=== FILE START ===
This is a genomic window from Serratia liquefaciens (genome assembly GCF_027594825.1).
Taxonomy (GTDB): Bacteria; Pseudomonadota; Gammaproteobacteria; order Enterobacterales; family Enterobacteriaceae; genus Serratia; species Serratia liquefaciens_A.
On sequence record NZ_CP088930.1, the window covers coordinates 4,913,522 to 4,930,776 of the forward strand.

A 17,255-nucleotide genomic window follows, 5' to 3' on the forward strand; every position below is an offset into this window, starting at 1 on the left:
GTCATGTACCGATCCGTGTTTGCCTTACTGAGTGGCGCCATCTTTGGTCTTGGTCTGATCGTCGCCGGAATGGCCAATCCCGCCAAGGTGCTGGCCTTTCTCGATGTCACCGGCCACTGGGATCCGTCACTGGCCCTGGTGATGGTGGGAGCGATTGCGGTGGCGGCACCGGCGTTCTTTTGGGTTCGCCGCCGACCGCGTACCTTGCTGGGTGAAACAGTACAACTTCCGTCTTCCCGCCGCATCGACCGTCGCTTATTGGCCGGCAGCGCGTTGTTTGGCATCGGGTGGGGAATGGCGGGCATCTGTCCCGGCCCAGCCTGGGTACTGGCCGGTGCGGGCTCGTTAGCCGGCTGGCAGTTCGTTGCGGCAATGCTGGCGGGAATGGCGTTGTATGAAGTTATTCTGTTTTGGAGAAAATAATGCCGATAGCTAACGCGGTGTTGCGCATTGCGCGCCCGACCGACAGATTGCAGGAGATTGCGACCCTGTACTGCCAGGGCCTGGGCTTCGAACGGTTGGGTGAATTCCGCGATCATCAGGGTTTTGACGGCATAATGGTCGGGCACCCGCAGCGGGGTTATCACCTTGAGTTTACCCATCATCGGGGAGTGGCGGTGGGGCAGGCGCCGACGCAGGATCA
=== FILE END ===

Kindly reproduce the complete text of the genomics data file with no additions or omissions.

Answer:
This is a genomic window from Serratia liquefaciens (genome assembly GCF_027594825.1).
Taxonomy (GTDB): Bacteria; Pseudomonadota; Gammaproteobacteria; order Enterobacterales; family Enterobacteriaceae; genus Serratia; species Serratia liquefaciens_A.
On sequence record NZ_CP088930.1, the window covers coordinates 4,913,522 to 4,930,776 of the forward strand.

A 17,255-nucleotide genomic window follows, 5' to 3' on the forward strand; every position below is an offset into this window, starting at 1 on the left:
GTCATGTACCGATCCGTGTTTGCCTTACTGAGTGGCGCCATCTTTGGTCTTGGTCTGATCGTCGCCGGAATGGCCAATCCCGCCAAGGTGCTGGCCTTTCTCGATGTCACCGGCCACTGGGATCCGTCACTGGCCCTGGTGATGGTGGGAGCGATTGCGGTGGCGGCACCGGCGTTCTTTTGGGTTCGCCGCCGACCGCGTACCTTGCTGGGTGAAACAGTACAACTTCCGTCTTCCCGCCGCATCGACCGTCGCTTATTGGCCGGCAGCGCGTTGTTTGGCATCGGGTGGGGAATGGCGGGCATCTGTCCCGGCCCAGCCTGGGTACTGGCCGGTGCGGGCTCGTTAGCCGGCTGGCAGTTCGTTGCGGCAATGCTGGCGGGAATGGCGTTGTATGAAGTTATTCTGTTTTGGAGAAAATAATGCCGATAGCTAACGCGGTGTTGCGCATTGCGCGCCCGACCGACAGATTGCAGGAGATTGCGACCCTGTACTGCCAGGGCCTGGGCTTCGAACGGTTGGGTGAATTCCGCGATCATCAGGGTTTTGACGGCATAATGGTCGGGCACCCGCAGCGGGGTTATCACCTTGAGTTTACCCATCATCGGGGAGTGGCGGTGGGGCAGGCGCCGACGCAGGATCA